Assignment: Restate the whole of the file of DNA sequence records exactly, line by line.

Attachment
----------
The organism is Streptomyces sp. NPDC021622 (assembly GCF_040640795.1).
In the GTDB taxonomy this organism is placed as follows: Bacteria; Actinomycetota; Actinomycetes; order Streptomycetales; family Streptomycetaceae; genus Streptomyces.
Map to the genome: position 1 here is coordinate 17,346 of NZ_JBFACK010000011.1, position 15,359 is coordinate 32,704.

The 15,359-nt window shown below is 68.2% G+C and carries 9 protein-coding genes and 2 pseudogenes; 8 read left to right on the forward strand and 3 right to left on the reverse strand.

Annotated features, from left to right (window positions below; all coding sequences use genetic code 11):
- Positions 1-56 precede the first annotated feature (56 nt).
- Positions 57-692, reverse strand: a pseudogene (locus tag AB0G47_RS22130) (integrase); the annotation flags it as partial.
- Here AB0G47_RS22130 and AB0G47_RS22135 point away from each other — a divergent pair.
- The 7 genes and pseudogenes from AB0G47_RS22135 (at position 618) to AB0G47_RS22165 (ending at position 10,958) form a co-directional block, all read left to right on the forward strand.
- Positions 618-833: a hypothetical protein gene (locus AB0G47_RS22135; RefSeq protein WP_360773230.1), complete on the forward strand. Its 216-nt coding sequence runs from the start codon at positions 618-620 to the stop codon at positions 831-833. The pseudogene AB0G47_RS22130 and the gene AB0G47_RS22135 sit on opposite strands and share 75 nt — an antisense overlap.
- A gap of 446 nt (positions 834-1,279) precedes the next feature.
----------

The organism is Streptomyces sp. NPDC021622 (assembly GCF_040640795.1).
In the GTDB taxonomy this organism is placed as follows: Bacteria; Actinomycetota; Actinomycetes; order Streptomycetales; family Streptomycetaceae; genus Streptomyces.
Map to the genome: position 1 here is coordinate 17,346 of NZ_JBFACK010000011.1, position 15,359 is coordinate 32,704.

The 15,359-nt window shown below is 68.2% G+C and carries 9 protein-coding genes and 2 pseudogenes; 8 read left to right on the forward strand and 3 right to left on the reverse strand.

Annotated features, from left to right (window positions below; all coding sequences use genetic code 11):
- Positions 1-56 precede the first annotated feature (56 nt).
- Positions 57-692, reverse strand: a pseudogene (locus tag AB0G47_RS22130) (integrase); the annotation flags it as partial.
- Here AB0G47_RS22130 and AB0G47_RS22135 point away from each other — a divergent pair.
- The 7 genes and pseudogenes from AB0G47_RS22135 (at position 618) to AB0G47_RS22165 (ending at position 10,958) form a co-directional block, all read left to right on the forward strand.
- Positions 618-833: a hypothetical protein gene (locus AB0G47_RS22135; RefSeq protein WP_360773230.1), complete on the forward strand. Its 216-nt coding sequence runs from the start codon at positions 618-620 to the stop codon at positions 831-833. The pseudogene AB0G47_RS22130 and the gene AB0G47_RS22135 sit on opposite strands and share 75 nt — an antisense overlap.
- A gap of 446 nt (positions 834-1,279) precedes the next feature.